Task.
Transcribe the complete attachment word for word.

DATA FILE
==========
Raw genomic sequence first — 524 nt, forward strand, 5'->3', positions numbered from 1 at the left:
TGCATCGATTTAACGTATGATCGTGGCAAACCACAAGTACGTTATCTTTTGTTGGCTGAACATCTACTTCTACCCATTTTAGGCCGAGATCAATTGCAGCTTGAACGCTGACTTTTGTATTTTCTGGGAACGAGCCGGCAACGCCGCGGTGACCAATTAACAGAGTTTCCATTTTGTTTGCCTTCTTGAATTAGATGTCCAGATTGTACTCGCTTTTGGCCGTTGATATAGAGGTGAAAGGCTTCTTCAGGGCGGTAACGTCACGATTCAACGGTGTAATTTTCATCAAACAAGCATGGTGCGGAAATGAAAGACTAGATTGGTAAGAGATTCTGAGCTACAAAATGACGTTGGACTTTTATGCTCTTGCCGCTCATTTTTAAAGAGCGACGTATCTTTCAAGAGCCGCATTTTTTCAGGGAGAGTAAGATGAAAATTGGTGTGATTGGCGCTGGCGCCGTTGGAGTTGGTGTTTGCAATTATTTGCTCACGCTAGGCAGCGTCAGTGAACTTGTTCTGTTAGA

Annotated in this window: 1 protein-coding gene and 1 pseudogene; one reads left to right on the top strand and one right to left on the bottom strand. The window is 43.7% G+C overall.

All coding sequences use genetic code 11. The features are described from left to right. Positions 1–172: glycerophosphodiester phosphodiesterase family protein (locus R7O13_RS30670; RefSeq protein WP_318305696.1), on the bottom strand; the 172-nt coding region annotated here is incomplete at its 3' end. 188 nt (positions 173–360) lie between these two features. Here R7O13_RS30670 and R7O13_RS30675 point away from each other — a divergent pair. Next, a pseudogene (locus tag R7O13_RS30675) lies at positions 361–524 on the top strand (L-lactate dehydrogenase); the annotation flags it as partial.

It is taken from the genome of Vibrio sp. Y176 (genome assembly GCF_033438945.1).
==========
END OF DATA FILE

Raw genomic sequence first — 524 nt, forward strand, 5'->3', positions numbered from 1 at the left:
TGCATCGATTTAACGTATGATCGTGGCAAACCACAAGTACGTTATCTTTTGTTGGCTGAACATCTACTTCTACCCATTTTAGGCCGAGATCAATTGCAGCTTGAACGCTGACTTTTGTATTTTCTGGGAACGAGCCGGCAACGCCGCGGTGACCAATTAACAGAGTTTCCATTTTGTTTGCCTTCTTGAATTAGATGTCCAGATTGTACTCGCTTTTGGCCGTTGATATAGAGGTGAAAGGCTTCTTCAGGGCGGTAACGTCACGATTCAACGGTGTAATTTTCATCAAACAAGCATGGTGCGGAAATGAAAGACTAGATTGGTAAGAGATTCTGAGCTACAAAATGACGTTGGACTTTTATGCTCTTGCCGCTCATTTTTAAAGAGCGACGTATCTTTCAAGAGCCGCATTTTTTCAGGGAGAGTAAGATGAAAATTGGTGTGATTGGCGCTGGCGCCGTTGGAGTTGGTGTTTGCAATTATTTGCTCACGCTAGGCAGCGTCAGTGAACTTGTTCTGTTAGA

Annotated in this window: 1 protein-coding gene and 1 pseudogene; one reads left to right on the top strand and one right to left on the bottom strand. The window is 43.7% G+C overall.

All coding sequences use genetic code 11. The features are described from left to right. Positions 1–172: glycerophosphodiester phosphodiesterase family protein (locus R7O13_RS30670; RefSeq protein WP_318305696.1), on the bottom strand; the 172-nt coding region annotated here is incomplete at its 3' end. 188 nt (positions 173–360) lie between these two features. Here R7O13_RS30670 and R7O13_RS30675 point away from each other — a divergent pair. Next, a pseudogene (locus tag R7O13_RS30675) lies at positions 361–524 on the top strand (L-lactate dehydrogenase); the annotation flags it as partial.

It is taken from the genome of Vibrio sp. Y176 (genome assembly GCF_033438945.1).